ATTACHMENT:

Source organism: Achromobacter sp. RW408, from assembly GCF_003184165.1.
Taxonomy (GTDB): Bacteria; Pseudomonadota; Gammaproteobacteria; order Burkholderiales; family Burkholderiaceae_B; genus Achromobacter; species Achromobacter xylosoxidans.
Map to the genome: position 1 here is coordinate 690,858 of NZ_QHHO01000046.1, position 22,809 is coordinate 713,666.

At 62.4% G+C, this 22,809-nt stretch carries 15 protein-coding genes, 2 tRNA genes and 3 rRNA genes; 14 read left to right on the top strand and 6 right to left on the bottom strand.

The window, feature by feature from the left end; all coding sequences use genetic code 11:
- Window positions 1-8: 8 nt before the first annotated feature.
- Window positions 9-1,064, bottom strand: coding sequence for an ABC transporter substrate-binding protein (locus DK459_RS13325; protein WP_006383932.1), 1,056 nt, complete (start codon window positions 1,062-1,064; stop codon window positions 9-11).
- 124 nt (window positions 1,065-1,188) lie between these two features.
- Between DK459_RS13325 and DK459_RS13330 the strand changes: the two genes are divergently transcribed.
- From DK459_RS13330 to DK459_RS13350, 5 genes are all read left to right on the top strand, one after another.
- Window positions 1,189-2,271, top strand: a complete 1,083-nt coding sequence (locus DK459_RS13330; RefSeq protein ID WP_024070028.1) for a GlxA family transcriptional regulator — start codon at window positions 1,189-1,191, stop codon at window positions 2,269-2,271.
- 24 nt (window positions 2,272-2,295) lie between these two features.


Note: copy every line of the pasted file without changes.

Source organism: Achromobacter sp. RW408, from assembly GCF_003184165.1.
Taxonomy (GTDB): Bacteria; Pseudomonadota; Gammaproteobacteria; order Burkholderiales; family Burkholderiaceae_B; genus Achromobacter; species Achromobacter xylosoxidans.
Map to the genome: position 1 here is coordinate 690,858 of NZ_QHHO01000046.1, position 22,809 is coordinate 713,666.

At 62.4% G+C, this 22,809-nt stretch carries 15 protein-coding genes, 2 tRNA genes and 3 rRNA genes; 14 read left to right on the top strand and 6 right to left on the bottom strand.

The window, feature by feature from the left end; all coding sequences use genetic code 11:
- Window positions 1-8: 8 nt before the first annotated feature.
- Window positions 9-1,064, bottom strand: coding sequence for an ABC transporter substrate-binding protein (locus DK459_RS13325; protein WP_006383932.1), 1,056 nt, complete (start codon window positions 1,062-1,064; stop codon window positions 9-11).
- 124 nt (window positions 1,065-1,188) lie between these two features.
- Between DK459_RS13325 and DK459_RS13330 the strand changes: the two genes are divergently transcribed.
- From DK459_RS13330 to DK459_RS13350, 5 genes are all read left to right on the top strand, one after another.
- Window positions 1,189-2,271, top strand: a complete 1,083-nt coding sequence (locus DK459_RS13330; RefSeq protein ID WP_024070028.1) for a GlxA family transcriptional regulator — start codon at window positions 1,189-1,191, stop codon at window positions 2,269-2,271.
- 24 nt (window positions 2,272-2,295) lie between these two features.